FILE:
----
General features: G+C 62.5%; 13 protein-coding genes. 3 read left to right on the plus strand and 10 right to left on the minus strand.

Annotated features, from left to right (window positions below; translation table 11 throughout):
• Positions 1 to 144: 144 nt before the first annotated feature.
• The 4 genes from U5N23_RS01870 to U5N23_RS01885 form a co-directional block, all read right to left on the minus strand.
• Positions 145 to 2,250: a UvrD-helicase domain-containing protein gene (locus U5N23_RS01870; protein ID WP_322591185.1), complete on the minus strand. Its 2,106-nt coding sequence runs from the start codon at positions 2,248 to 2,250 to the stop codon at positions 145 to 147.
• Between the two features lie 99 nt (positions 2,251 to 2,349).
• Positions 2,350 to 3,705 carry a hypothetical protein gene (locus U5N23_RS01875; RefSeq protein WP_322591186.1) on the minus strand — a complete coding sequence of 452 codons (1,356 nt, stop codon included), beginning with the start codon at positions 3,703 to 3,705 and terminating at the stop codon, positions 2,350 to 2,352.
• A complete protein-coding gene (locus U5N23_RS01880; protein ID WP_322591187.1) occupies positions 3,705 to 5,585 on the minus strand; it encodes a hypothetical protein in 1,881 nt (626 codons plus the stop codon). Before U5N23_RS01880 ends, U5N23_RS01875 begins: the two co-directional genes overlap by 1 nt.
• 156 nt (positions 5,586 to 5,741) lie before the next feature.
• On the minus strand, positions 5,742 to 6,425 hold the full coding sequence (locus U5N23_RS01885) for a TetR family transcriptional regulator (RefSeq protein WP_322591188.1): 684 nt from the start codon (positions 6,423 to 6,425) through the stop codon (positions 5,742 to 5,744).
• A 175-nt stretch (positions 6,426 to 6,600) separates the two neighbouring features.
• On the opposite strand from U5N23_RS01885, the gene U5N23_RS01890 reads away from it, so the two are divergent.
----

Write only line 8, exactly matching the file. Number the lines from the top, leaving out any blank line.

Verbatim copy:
• A complete protein-coding gene (locus U5N23_RS01880; protein ID WP_322591187.1) occupies positions 3,705 to 5,585 on the minus strand; it encodes a hypothetical protein in 1,881 nt (626 codons plus the stop codon). Before U5N23_RS01880 ends, U5N23_RS01875 begins: the two co-directional genes overlap by 1 nt.